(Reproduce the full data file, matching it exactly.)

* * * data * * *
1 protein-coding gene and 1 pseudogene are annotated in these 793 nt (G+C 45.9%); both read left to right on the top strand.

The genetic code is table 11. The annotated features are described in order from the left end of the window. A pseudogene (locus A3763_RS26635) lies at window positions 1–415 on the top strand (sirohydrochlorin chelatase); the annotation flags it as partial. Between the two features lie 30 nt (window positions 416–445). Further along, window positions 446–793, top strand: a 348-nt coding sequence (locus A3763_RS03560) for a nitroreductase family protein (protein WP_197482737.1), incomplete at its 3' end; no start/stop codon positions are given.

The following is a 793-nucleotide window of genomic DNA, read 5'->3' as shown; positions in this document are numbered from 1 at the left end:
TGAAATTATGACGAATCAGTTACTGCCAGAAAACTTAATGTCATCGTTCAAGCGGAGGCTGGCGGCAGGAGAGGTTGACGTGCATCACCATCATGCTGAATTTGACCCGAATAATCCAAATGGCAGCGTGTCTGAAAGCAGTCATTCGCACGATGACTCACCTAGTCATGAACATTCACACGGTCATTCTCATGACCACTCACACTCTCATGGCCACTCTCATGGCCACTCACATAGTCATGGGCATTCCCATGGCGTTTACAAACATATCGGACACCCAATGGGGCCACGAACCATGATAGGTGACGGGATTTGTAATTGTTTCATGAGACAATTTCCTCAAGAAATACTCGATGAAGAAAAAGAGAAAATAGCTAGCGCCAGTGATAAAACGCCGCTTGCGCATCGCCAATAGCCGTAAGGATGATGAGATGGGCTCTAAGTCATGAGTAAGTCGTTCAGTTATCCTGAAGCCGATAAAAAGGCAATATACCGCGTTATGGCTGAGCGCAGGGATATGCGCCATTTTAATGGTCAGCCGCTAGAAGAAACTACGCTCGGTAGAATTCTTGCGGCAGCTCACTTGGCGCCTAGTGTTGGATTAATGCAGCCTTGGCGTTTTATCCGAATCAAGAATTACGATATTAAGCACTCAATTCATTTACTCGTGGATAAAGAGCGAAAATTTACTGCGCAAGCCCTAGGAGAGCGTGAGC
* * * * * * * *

1 protein-coding gene and 1 pseudogene are annotated in these 793 nt (G+C 45.9%); both read left to right on the top strand.

The genetic code is table 11. The annotated features are described in order from the left end of the window. A pseudogene (locus A3763_RS26635) lies at window positions 1–415 on the top strand (sirohydrochlorin chelatase); the annotation flags it as partial. Between the two features lie 30 nt (window positions 416–445). Further along, window positions 446–793, top strand: a 348-nt coding sequence (locus A3763_RS03560) for a nitroreductase family protein (protein WP_197482737.1), incomplete at its 3' end; no start/stop codon positions are given.

The following is a 793-nucleotide window of genomic DNA, read 5'->3' as shown; positions in this document are numbered from 1 at the left end:
TGAAATTATGACGAATCAGTTACTGCCAGAAAACTTAATGTCATCGTTCAAGCGGAGGCTGGCGGCAGGAGAGGTTGACGTGCATCACCATCATGCTGAATTTGACCCGAATAATCCAAATGGCAGCGTGTCTGAAAGCAGTCATTCGCACGATGACTCACCTAGTCATGAACATTCACACGGTCATTCTCATGACCACTCACACTCTCATGGCCACTCTCATGGCCACTCACATAGTCATGGGCATTCCCATGGCGTTTACAAACATATCGGACACCCAATGGGGCCACGAACCATGATAGGTGACGGGATTTGTAATTGTTTCATGAGACAATTTCCTCAAGAAATACTCGATGAAGAAAAAGAGAAAATAGCTAGCGCCAGTGATAAAACGCCGCTTGCGCATCGCCAATAGCCGTAAGGATGATGAGATGGGCTCTAAGTCATGAGTAAGTCGTTCAGTTATCCTGAAGCCGATAAAAAGGCAATATACCGCGTTATGGCTGAGCGCAGGGATATGCGCCATTTTAATGGTCAGCCGCTAGAAGAAACTACGCTCGGTAGAATTCTTGCGGCAGCTCACTTGGCGCCTAGTGTTGGATTAATGCAGCCTTGGCGTTTTATCCGAATCAAGAATTACGATATTAAGCACTCAATTCATTTACTCGTGGATAAAGAGCGAAAATTTACTGCGCAAGCCCTAGGAGAGCGTGAGC